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Impact of Multimorbidity on Disability and Quality of Life in the Spanish Older Population

  • Noe Garin,

    Affiliations Research Unit, Parc Sanitari Sant Joan de Déu, Universitat de Barcelona, Sant Boi de Llobregat, Barcelona, Spain, Fundació Sant Joan de Déu, Esplugues de Llobregat, Barcelona, Spain, Instituto de Salud Carlos III, Centro de Investigación Biomédica en Red de Salud Mental, CIBERSAM, Madrid, Spain

  • Beatriz Olaya,

    Affiliations Research Unit, Parc Sanitari Sant Joan de Déu, Universitat de Barcelona, Sant Boi de Llobregat, Barcelona, Spain, Fundació Sant Joan de Déu, Esplugues de Llobregat, Barcelona, Spain, Instituto de Salud Carlos III, Centro de Investigación Biomédica en Red de Salud Mental, CIBERSAM, Madrid, Spain

  • Maria Victoria Moneta,

    Affiliation Research Unit, Parc Sanitari Sant Joan de Déu, Universitat de Barcelona, Sant Boi de Llobregat, Barcelona, Spain

  • Marta Miret,

    Affiliations Instituto de Salud Carlos III, Centro de Investigación Biomédica en Red de Salud Mental, CIBERSAM, Madrid, Spain, Department of Psychiatry, Universidad Autónoma de Madrid, Madrid, Spain, Department of Psychiatry, Hospital Universitario de La Princesa, Instituto de Investigación Sanitaria Princesa (IP), Madrid, Spain

  • Antonio Lobo,

    Affiliations Instituto de Salud Carlos III, Centro de Investigación Biomédica en Red de Salud Mental, CIBERSAM, Madrid, Spain, Department of Psychiatry, Universidad de Zaragoza and Instituto de Investigación Sanitaria de Aragón, Zaragoza, Spain

  • Jose Luis Ayuso-Mateos,

    Affiliations Instituto de Salud Carlos III, Centro de Investigación Biomédica en Red de Salud Mental, CIBERSAM, Madrid, Spain, Department of Psychiatry, Hospital Universitario de La Princesa, Instituto de Investigación Sanitaria Princesa (IP), Madrid, Spain, Department of Psychiatry, Universidad Autónoma de Madrid, Madrid, Spain

  • Josep Maria Haro

    Affiliations Research Unit, Parc Sanitari Sant Joan de Déu, Universitat de Barcelona, Sant Boi de Llobregat, Barcelona, Spain, Fundació Sant Joan de Déu, Esplugues de Llobregat, Barcelona, Spain, Instituto de Salud Carlos III, Centro de Investigación Biomédica en Red de Salud Mental, CIBERSAM, Madrid, Spain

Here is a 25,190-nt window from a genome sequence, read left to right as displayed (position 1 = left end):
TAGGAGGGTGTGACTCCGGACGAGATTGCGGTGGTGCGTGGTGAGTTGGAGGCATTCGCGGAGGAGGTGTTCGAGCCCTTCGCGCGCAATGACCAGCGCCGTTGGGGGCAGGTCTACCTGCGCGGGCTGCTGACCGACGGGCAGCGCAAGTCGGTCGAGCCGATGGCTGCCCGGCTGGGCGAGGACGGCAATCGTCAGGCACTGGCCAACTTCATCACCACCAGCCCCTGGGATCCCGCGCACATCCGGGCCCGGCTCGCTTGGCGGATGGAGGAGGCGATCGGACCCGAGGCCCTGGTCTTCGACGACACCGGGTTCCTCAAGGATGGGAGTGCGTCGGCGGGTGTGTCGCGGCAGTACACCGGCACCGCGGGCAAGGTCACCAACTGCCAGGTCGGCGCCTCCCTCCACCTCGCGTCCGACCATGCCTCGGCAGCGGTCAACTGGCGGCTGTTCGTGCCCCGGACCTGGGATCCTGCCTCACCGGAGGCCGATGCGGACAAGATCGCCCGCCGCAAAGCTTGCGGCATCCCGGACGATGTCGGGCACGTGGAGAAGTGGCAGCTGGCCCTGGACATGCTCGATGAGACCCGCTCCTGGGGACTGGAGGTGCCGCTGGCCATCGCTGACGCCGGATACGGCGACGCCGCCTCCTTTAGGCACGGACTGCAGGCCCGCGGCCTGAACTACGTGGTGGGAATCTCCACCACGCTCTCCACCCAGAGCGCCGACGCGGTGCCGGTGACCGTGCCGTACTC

Impact of Multimorbidity on Disability and Quality of Life in the Spanish Older Population

  • Noe Garin, 
  • Beatriz Olaya, 
  • Maria Victoria Moneta, 
  • Marta Miret, 
  • Antonio Lobo, 
  • Jose Luis Ayuso-Mateos, 
  • Josep Maria Haro



Population aging is closely related to high prevalence of chronic conditions in developed countries. In this context, health care policies aim to increase life span cost-effectively while maintaining quality of life and functional ability. There is still, however, a need for further understanding of how chronic conditions affect these health aspects. The aim of this paper is to assess the individual and combined impact of chronic physical and mental conditions on quality of life and disability in Spain, and secondly to show gender trends.


Cross-sectional data were collected from the COURAGE study. A total of 3,625 participants over 50 years old from Spain were included. Crude and adjusted multiple linear regressions were conducted to detect associations between individual chronic conditions and disability, and between chronic conditions and quality of life. Separate models were used to assess the influence of the number of diseases on the same variables. Additional analogous regressions were performed for males and females.


All chronic conditions except hypertension were statistically associated with poor results in quality of life and disability. Depression, anxiety and stroke were found to have the greatest impact on outcomes. The number of chronic conditions was associated with substantially lower quality of life [β for 4+ diseases: −18.10 (−20.95,−15.25)] and greater disability [β for 4+ diseases: 27.64 (24.99,30.29]. In general, women suffered from higher rates of multimorbidity and poorer results in quality of life and disability.